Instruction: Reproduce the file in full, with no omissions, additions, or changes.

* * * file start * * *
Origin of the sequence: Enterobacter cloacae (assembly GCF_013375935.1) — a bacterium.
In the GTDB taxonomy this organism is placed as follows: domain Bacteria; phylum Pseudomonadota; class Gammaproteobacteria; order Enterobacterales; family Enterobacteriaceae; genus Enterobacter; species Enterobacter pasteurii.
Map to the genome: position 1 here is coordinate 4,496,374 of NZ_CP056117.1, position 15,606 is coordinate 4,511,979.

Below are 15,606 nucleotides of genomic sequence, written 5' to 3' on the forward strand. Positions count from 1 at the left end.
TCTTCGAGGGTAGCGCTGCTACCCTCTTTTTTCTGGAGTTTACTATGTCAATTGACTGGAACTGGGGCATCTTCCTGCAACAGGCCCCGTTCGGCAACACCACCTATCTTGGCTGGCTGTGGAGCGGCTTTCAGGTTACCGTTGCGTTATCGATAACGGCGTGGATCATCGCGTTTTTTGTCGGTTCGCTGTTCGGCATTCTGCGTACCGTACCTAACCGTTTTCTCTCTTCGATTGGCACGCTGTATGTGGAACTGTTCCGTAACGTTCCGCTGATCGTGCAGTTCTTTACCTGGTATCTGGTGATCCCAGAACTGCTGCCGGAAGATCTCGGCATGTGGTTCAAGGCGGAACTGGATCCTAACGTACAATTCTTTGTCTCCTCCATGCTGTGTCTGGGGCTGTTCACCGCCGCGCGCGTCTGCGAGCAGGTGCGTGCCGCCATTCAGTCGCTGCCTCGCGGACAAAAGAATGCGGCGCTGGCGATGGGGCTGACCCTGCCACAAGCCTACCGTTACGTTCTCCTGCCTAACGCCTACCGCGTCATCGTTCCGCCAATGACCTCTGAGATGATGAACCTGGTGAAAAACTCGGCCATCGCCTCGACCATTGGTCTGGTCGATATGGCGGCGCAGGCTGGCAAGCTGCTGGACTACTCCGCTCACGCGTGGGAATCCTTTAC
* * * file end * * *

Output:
Origin of the sequence: Enterobacter cloacae (assembly GCF_013375935.1) — a bacterium.
In the GTDB taxonomy this organism is placed as follows: domain Bacteria; phylum Pseudomonadota; class Gammaproteobacteria; order Enterobacterales; family Enterobacteriaceae; genus Enterobacter; species Enterobacter pasteurii.
Map to the genome: position 1 here is coordinate 4,496,374 of NZ_CP056117.1, position 15,606 is coordinate 4,511,979.

Below are 15,606 nucleotides of genomic sequence, written 5' to 3' on the forward strand. Positions count from 1 at the left end.
TCTTCGAGGGTAGCGCTGCTACCCTCTTTTTTCTGGAGTTTACTATGTCAATTGACTGGAACTGGGGCATCTTCCTGCAACAGGCCCCGTTCGGCAACACCACCTATCTTGGCTGGCTGTGGAGCGGCTTTCAGGTTACCGTTGCGTTATCGATAACGGCGTGGATCATCGCGTTTTTTGTCGGTTCGCTGTTCGGCATTCTGCGTACCGTACCTAACCGTTTTCTCTCTTCGATTGGCACGCTGTATGTGGAACTGTTCCGTAACGTTCCGCTGATCGTGCAGTTCTTTACCTGGTATCTGGTGATCCCAGAACTGCTGCCGGAAGATCTCGGCATGTGGTTCAAGGCGGAACTGGATCCTAACGTACAATTCTTTGTCTCCTCCATGCTGTGTCTGGGGCTGTTCACCGCCGCGCGCGTCTGCGAGCAGGTGCGTGCCGCCATTCAGTCGCTGCCTCGCGGACAAAAGAATGCGGCGCTGGCGATGGGGCTGACCCTGCCACAAGCCTACCGTTACGTTCTCCTGCCTAACGCCTACCGCGTCATCGTTCCGCCAATGACCTCTGAGATGATGAACCTGGTGAAAAACTCGGCCATCGCCTCGACCATTGGTCTGGTCGATATGGCGGCGCAGGCTGGCAAGCTGCTGGACTACTCCGCTCACGCGTGGGAATCCTTTAC